The 1906 Antiquities Act was one of the most ill-considered laws ever written, giving presidents dictatorial power to declare large swaths of the public’s land off limits to a variety of uses normally allowed on federal lands. Under President Barack Obama, this power turned into a monument acquisition spree.
The Antiquities Act grants the president discretionary power “to declare by public proclamation historic landmarks, historic and prehistoric structures, and other objects of historic or scientific interest … to be national monuments.” Congress originally passed the law as an emergency measure to prevent the looting of antiquities on Indian lands. It was intended, as the debate surrounding it shows, only to be used when public lands or artifacts faced immediate threats of destruction and the normal pace of congressional action might take too long to prevent harm.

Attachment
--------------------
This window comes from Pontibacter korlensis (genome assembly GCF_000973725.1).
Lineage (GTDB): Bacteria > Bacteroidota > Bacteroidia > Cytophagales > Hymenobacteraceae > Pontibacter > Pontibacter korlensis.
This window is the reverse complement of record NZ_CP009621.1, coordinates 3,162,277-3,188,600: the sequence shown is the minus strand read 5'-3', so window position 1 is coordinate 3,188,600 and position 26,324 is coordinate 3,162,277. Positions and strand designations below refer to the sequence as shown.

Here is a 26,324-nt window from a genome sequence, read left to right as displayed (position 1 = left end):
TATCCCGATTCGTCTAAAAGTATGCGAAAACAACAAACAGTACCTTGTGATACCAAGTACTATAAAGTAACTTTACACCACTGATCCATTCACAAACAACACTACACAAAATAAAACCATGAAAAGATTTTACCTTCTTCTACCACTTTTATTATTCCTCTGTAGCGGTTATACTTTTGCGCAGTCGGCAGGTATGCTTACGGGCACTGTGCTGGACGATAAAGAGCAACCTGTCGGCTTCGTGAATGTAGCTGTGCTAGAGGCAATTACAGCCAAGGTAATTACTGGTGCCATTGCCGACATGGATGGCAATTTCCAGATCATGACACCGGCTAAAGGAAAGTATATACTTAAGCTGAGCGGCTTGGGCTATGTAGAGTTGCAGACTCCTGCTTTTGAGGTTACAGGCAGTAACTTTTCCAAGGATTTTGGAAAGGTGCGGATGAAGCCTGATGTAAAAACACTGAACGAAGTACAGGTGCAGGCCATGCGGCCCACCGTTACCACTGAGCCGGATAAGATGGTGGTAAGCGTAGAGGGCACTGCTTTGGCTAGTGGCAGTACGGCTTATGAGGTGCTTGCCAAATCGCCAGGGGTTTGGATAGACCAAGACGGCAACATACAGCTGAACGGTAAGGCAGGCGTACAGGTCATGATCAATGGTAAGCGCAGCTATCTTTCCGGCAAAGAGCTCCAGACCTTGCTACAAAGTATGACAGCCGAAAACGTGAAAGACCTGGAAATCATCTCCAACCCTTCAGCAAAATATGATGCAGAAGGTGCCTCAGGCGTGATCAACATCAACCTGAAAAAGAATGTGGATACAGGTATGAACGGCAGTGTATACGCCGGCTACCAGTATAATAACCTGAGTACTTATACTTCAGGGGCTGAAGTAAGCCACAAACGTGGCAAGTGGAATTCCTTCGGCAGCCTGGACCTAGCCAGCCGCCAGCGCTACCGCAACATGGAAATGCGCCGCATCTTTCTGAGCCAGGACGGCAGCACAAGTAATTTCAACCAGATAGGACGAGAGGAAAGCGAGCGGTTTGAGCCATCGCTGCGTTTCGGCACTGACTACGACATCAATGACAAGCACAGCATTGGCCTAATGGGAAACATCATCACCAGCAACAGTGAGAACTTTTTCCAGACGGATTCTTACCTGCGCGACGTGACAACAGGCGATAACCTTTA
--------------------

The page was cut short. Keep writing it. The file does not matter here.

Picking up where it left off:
Please note: We are affiliated with the Goodman Institute, a virtual think tank founded and operated by John Goodman. The institute’s mission is to find private alternatives to government programs that aren’t working. These areas include health care, taxation, entitlement, and environmental protection. John Goodman is one of the leading experts in health care, and the Goodman Institute works with many prominent thinkers.